Huge Neo-Egyptian arch at the E. 11th Ave. entrance to the fairgrounds. Scene depicts prominent figures from Methodist evangelism.

Map from Handbook of Information, Methodist Centenary Celebration (1919)

 

EXHIBITS

The Centenary completely took over the entire Ohio State Fairgrounds. Every building and every space was pressed into service.

In each building were constructed life-sized and painstakingly detailed reconstructions of homes, churches, and streets of the particular region. The East Asian building had a Japanese garden and Shinto shrine. The European building had a war-ravaged cathedral. The India building recreated a section of The Ganges and the China building had a section of the Great Wall. The Africa building recreated a whole village.

Supplementing these were dozens of exquisitely made and highly detailed dioramas of foreign scenes to build to recreate at life-size.

Missionaries, natives, and some actors populated the exhibits, answering questions and showing visitors what day-to-day life was like in their home and how they worshipped. Clothing, tools, weapons, art, musical instruments, and handicrafts were on display and often available for visitors to hold and try-out. Live exotic animals--elephants, water buffalo, snakes, camels, parrots, and monkeys--added to the sense of having wandered into a distant country.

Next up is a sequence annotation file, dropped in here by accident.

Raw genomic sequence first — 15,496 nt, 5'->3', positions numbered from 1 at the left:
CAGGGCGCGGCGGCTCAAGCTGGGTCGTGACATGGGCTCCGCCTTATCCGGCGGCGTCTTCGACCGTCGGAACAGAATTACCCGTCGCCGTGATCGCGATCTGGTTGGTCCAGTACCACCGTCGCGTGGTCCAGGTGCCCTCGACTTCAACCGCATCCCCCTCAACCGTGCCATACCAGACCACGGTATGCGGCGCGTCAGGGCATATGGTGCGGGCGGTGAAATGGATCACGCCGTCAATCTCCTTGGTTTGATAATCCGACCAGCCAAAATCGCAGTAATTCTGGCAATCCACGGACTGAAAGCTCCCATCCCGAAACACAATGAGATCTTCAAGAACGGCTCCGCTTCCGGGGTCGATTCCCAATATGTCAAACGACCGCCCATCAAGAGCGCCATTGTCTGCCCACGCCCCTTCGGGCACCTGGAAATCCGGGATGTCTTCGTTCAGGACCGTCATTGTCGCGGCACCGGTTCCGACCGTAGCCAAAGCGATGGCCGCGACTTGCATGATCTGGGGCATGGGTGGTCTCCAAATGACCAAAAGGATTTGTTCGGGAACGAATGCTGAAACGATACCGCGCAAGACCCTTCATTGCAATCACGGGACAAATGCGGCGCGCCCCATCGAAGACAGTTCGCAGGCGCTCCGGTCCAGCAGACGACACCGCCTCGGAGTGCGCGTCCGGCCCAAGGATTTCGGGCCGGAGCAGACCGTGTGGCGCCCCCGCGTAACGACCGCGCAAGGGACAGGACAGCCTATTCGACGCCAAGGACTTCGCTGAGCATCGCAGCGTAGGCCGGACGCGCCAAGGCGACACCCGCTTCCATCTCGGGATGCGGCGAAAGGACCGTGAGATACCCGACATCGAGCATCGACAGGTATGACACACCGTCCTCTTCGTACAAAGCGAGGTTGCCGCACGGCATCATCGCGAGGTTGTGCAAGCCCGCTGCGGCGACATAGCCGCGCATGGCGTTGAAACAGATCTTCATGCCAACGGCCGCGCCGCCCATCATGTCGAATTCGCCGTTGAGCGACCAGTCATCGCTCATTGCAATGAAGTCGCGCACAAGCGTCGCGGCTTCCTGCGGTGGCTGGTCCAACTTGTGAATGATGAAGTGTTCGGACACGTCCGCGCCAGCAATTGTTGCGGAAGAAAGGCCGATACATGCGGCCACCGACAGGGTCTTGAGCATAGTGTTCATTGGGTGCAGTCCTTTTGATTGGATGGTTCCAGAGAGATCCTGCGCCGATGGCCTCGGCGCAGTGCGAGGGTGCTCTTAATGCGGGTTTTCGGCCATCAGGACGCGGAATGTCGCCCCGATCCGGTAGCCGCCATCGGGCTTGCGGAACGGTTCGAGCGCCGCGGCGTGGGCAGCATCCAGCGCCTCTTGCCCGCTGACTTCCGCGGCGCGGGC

Magic lantern slideshows and missionary films showed visitors actual scenes from faraway lands and the work of missionaries there.

The regions had daily performances for visitors. Cherokee presented a traditional wedding. The Chinese and Korean exhibits also put on an elaborate wedding pageants. The Japanese exhibit had a kindergarten class full of adorable children. The India exhibition featured a dramatization of the life of Siddhartha, a fakir laying on a bed of nails, and a Moslem call to prayer.

 

East Asian building map from Handbook of Information, Methodist Centenary Celebration (1919)

Food was another part of the country exhibits. A popular and busy full-service Chinese restaurant operated out of the China Building. An Indian confection, jalibis, became the hit of the exhibition and visitors went to great lengths to get them. Additional stands had to be set up outside the India building to accommodate demand.

Some exhibits and performances became hits of the show and must-sees for every visitor. An idol of Kali in the Indian building was said to be so grotesque it had caused women to faint. Naturally, everyone had to see it. The Eskimos in the North American building received many visitors as they suffered through a sweltering Ohio summer. Mexican children playing with piƱatas in the Latin American building entranced visitors. Demonstrations of jiu-jitsu in the East Asian building fascinated. Young boys escaped from their parents to look on the horrors of the headhunter house in the Malaysian exhibit. Also popular with the younger set was a vast display of hides, horns, and other hunting trophies in the African building.

In 1919, trans-Atlantic commercial aviation didn't exist, steamships were for the very rich, photo reproduction in books and newspapers was poor and limited to black-and-white, and film was in its infancy. Learning about people in other lands was limited to books and lectures. Seeing people from exotic lands face-to-face, hearing strange languages spoken, glimpsing their live ways, and tasting their food must have been a heady experience for the attendees at the Centenary. For many, it must have rated as one of the most wonderful experiences of their lives.

 

 
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